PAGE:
Hippo Manchester
December 8, 2005


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Techie: Microsoft must be scratching its head
By John “jaQ” Andrews  jandrews@hippopress.com

Microsoft must be scratching its head.

Do Sony and Nintendo know something it doesn’t? Why on earth would they release their next-generation consoles in March 2006, just three months after Christmas?

Regardless of their reasons, the late release of the Sony PlayStation 3 and Nintendo Revolution consoles allows Microsoft an unopposed run at this year’s holiday shoppers with their new Xbox 360. Sony and Nintendo will have to compete with their aging — though comparatively cheap — PlayStation 2 and GameCube products.

Price may have played a central role in both Sony’s and Nintendo’s decisions. The $100 GameCube and $150 PS2 offer attractive alternatives to the Xbox 360, which starts at $300. Both companies also put out mobile platforms earlier this year as well, with the PlayStation Portable and Nintendo DS.

Still, the Xbox 360, released Nov. 22, has the spotlight this Christmas/Hanukkah/Kwanzaa/Festivus/Boxing Day. And I guess Microsoft realized that some competition was needed to make the season exciting, so it put out two separate versions.

The Xbox 360 Core System is $300, and it includes the console itself, a wired controller and a composite AV cable. The Xbox 360 — no “Xtreme System” or “Hardcore Package” moniker, suggesting that “Core System” really means “Lame, Incomplete Budget Version” — is $100 more and replaces the wired controller with a wireless one and adds a 20GB hard drive, Xbox Live Headset and Ethernet cable. It also upgrades the AV cable to support High Definition output as well as standard TV output.

Of course, this is Microsoft, so nothing is simple.

One of the big selling points of the Xbox 360 is backward compatibility with Xbox games. This is true, if you have a hard drive. Buyers (or recipients) of the Core System will be disappointed, though you can buy the hard drive separately — for $100. The same $100 that gets you the bunch of other stuff mentioned above if you just suck it up and pay up front.

Oh, and that High Definition output? It only supports 780p and 1080i, leaving out the highest-quality mode, 1080p. PlayStation 3 will support 1080p on two televisions at once. Nintendo played the bargain role last time with no DVD support on their GameCube; for the Revolution, they’re reportedly doing the same by leaving out HD.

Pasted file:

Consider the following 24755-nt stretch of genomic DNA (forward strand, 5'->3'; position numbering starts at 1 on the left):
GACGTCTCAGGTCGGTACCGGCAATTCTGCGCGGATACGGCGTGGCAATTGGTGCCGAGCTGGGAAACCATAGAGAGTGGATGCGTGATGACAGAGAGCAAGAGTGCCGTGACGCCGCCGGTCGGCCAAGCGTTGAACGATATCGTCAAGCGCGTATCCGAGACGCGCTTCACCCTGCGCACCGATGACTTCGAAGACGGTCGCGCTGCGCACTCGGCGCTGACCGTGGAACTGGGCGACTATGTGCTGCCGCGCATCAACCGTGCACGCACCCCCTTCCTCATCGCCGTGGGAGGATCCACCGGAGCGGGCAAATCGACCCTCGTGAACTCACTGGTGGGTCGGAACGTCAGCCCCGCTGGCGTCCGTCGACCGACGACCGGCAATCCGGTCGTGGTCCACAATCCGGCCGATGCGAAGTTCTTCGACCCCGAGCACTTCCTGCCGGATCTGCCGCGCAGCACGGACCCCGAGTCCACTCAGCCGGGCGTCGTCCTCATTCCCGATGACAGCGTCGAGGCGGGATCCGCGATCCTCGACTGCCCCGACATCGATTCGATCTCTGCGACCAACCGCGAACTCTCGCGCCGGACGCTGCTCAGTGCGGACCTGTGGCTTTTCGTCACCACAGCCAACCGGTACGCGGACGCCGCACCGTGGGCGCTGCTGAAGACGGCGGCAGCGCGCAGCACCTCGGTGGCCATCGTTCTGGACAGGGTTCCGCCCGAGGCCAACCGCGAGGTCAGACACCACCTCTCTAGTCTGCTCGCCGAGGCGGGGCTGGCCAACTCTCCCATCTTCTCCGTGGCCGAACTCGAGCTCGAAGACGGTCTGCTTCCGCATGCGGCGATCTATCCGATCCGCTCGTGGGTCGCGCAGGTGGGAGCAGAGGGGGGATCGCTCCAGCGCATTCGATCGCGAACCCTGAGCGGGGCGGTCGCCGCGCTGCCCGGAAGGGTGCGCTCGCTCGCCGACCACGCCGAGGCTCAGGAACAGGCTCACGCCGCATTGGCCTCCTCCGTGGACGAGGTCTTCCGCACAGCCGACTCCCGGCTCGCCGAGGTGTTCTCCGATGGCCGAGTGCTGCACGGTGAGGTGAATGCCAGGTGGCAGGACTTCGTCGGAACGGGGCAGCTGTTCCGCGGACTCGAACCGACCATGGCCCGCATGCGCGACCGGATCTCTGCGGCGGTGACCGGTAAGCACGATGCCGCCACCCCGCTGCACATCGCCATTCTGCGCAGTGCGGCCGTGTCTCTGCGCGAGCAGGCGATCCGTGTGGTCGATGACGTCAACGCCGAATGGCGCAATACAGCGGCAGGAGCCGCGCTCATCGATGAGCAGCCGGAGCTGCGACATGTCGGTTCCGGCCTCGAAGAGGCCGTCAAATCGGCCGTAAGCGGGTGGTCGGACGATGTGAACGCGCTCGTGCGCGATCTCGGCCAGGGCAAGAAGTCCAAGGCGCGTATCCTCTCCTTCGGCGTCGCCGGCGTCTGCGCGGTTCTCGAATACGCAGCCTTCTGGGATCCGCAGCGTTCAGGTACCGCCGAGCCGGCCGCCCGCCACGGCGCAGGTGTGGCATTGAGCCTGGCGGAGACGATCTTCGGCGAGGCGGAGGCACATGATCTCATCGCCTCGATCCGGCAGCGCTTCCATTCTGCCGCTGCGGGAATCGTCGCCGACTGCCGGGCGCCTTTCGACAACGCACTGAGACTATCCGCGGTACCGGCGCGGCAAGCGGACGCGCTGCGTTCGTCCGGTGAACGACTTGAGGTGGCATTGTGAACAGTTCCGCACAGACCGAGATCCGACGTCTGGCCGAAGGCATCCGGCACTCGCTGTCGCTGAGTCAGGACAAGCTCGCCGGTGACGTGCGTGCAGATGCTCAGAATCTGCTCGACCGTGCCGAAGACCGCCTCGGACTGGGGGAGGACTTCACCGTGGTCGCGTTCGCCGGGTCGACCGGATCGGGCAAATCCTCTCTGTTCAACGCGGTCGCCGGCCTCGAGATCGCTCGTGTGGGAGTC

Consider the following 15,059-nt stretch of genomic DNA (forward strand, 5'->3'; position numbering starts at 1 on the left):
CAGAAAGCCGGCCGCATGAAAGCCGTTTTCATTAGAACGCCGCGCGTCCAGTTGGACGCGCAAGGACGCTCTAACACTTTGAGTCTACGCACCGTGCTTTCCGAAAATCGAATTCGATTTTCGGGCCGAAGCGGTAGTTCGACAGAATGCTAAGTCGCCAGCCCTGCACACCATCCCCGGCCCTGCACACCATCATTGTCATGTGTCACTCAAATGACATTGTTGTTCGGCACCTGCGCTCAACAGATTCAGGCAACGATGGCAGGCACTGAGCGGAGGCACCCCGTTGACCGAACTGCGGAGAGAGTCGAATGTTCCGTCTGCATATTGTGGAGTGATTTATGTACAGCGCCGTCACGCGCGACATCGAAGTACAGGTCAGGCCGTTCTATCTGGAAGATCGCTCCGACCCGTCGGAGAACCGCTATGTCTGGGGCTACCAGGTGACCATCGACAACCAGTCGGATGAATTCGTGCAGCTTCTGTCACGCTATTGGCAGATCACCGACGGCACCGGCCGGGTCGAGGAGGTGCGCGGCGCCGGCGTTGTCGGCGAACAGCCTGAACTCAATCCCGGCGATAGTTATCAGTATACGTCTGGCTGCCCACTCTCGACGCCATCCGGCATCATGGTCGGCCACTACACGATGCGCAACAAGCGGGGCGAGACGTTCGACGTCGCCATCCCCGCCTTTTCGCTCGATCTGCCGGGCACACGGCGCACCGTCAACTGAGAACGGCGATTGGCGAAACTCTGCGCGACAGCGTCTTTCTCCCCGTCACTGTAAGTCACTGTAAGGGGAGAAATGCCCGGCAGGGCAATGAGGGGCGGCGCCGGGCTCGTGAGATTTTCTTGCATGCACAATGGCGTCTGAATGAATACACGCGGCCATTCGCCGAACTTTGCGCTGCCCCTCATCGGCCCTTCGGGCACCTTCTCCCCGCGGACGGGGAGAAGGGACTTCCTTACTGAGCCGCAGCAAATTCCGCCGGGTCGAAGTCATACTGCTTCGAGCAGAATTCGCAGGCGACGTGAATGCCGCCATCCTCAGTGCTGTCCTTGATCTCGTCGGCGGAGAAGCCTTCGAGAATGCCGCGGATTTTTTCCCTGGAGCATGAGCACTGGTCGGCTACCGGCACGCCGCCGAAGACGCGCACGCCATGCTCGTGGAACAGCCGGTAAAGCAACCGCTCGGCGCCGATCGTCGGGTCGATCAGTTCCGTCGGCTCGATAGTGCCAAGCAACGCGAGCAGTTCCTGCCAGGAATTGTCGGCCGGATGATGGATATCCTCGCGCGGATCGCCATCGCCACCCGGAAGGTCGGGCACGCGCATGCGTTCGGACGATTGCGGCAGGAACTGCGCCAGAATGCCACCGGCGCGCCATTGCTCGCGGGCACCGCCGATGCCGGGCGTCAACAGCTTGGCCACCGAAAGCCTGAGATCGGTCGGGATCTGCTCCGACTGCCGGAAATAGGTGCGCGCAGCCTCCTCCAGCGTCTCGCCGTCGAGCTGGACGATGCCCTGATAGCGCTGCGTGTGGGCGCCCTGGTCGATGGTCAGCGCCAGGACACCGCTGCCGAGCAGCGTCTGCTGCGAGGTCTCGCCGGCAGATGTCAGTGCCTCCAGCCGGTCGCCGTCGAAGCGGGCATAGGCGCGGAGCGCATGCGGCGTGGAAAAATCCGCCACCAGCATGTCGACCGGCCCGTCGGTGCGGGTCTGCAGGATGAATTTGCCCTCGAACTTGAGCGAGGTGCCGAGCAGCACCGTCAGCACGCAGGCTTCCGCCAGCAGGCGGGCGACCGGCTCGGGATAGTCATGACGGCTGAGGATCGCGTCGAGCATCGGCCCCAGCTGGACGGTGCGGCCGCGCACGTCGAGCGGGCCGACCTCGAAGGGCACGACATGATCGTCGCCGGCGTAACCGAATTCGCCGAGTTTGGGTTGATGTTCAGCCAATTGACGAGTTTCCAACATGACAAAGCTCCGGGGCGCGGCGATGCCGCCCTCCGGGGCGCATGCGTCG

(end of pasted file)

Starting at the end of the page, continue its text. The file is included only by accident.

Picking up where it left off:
For the total geeks, here’s a stream of numbers, acronyms and nonsense words about the Xbox 360: triple 3.2GHz core processors; 512MB RAM; 500MHz graphics processor; 48 parallel shader pipelines; three USB ports.

For those of you reading this column every week, you may notice that the Xbox 360’s graphics processor is by itself just as fast as the main processor in the $100 laptop described last issue. Both of you make of that what you will.

Also, for the limited number of gamer/environmentalist crossover folks out there, a mixed bag: while the 360 uses twice the electricity of its predecessor, it contains no lead, mercury or cadmium.


Normal people resume reading here

Microsoft is offering a 64MB memory unit as an accessory. Not only is this a way to save games without a hard drive, but you can also download content from retail kiosks. If there’s a movie trailer on the Xbox 360 at your favorite mall store, just transfer it to your memory unit and take it home.

You can also customize the look of the console with changeable faceplates. There’s even a “Play & Charge Kit” that hooks your wireless controller to an electrical outlet to recharge its batteries while you’re playing.

Yeah, a wire for your wireless controller. I told you, it’s Microsoft.